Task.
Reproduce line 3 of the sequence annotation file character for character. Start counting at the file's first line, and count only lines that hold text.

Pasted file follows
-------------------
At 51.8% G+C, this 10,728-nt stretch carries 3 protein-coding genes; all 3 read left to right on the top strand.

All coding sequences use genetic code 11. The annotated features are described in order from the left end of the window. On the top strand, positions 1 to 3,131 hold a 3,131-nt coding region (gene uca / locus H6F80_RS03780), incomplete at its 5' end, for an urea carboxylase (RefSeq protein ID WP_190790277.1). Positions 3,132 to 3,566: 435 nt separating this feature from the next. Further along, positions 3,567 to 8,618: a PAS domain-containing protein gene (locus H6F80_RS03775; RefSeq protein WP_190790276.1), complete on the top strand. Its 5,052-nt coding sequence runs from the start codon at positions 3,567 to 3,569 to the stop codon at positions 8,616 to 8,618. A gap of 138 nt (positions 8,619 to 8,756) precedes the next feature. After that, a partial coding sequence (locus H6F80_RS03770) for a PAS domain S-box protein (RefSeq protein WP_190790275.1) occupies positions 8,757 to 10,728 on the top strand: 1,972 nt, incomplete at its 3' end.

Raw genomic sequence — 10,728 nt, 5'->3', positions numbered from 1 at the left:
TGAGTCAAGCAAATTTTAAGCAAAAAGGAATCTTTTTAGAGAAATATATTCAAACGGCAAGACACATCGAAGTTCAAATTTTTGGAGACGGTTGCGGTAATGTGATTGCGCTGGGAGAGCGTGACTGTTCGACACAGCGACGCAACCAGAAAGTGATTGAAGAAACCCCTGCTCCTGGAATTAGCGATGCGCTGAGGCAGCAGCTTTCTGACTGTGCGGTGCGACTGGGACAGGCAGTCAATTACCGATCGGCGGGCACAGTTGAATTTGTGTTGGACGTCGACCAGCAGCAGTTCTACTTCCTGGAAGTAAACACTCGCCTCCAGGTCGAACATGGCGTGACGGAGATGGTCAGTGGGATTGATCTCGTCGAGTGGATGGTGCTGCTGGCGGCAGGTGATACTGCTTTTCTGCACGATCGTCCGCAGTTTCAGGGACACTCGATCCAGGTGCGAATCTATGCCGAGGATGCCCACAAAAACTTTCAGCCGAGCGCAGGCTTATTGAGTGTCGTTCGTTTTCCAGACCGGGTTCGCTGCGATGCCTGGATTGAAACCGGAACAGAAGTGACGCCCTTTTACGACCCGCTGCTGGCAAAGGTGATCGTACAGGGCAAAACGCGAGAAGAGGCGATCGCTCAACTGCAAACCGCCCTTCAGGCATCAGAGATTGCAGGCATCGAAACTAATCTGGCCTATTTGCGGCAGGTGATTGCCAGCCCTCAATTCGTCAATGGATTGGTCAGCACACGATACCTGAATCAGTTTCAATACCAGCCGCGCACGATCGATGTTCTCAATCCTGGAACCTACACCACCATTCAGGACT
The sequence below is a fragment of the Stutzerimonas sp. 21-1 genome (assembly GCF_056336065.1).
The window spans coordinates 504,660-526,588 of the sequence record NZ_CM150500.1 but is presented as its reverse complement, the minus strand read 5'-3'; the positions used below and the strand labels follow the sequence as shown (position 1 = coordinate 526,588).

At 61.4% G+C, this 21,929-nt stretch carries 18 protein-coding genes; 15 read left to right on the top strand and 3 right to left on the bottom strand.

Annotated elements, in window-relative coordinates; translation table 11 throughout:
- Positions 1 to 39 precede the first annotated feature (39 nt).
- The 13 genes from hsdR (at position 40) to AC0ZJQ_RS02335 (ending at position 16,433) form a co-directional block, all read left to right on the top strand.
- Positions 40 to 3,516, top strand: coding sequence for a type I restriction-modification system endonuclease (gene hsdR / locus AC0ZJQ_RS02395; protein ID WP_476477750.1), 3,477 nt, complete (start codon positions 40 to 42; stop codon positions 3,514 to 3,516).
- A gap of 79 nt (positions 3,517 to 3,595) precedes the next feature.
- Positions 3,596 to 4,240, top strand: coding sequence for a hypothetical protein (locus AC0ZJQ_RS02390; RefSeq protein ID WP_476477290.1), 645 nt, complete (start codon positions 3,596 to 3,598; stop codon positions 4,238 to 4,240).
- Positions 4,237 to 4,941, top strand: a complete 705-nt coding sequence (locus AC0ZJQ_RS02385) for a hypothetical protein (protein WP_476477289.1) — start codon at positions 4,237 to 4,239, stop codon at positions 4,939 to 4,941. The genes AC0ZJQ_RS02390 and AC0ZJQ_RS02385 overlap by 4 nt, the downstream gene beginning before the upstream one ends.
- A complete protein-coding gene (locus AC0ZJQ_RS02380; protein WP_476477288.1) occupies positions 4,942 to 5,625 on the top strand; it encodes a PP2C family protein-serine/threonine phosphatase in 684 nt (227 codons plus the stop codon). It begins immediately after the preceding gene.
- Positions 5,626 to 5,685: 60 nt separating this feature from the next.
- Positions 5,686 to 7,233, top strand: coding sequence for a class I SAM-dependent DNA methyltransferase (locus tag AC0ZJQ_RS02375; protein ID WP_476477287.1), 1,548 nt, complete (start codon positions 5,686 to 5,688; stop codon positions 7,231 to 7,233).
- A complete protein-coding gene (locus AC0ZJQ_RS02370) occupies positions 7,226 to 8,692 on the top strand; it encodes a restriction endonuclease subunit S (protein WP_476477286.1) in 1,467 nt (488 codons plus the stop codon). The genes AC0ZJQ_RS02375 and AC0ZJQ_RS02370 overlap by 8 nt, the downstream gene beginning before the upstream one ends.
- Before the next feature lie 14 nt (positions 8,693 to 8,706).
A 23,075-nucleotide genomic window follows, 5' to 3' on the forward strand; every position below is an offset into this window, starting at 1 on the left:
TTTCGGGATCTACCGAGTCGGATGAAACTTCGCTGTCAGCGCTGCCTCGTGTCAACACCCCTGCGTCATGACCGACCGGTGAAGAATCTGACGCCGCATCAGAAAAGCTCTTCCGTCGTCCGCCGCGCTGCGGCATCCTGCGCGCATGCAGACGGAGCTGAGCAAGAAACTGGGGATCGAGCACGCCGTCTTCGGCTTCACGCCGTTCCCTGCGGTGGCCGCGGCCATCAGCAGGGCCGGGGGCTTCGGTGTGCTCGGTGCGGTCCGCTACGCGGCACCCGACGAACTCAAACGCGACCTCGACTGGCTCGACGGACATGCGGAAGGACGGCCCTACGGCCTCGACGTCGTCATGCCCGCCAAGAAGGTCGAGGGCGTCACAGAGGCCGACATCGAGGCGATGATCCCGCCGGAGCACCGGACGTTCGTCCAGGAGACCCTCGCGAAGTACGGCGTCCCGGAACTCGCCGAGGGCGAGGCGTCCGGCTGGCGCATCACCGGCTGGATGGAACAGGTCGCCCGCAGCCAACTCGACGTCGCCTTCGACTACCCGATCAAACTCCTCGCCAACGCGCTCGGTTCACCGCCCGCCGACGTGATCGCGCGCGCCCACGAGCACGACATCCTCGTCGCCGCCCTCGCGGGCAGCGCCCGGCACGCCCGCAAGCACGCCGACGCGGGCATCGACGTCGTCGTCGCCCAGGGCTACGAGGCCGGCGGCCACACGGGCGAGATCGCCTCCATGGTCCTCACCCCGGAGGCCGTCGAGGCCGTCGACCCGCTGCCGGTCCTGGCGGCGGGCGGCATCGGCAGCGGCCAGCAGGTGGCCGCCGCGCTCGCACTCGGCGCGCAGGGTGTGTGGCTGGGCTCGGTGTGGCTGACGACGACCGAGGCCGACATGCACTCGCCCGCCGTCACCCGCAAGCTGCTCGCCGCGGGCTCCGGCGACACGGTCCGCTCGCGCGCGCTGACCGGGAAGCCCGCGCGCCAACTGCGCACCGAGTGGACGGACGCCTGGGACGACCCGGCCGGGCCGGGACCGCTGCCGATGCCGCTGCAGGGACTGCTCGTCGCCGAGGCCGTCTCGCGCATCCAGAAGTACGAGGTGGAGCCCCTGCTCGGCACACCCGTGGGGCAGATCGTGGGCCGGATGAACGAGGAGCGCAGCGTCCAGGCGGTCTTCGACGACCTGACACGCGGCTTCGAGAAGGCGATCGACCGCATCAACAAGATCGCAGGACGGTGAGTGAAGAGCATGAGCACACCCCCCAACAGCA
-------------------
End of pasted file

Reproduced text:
Raw genomic sequence — 10,728 nt, 5'->3', positions numbered from 1 at the left: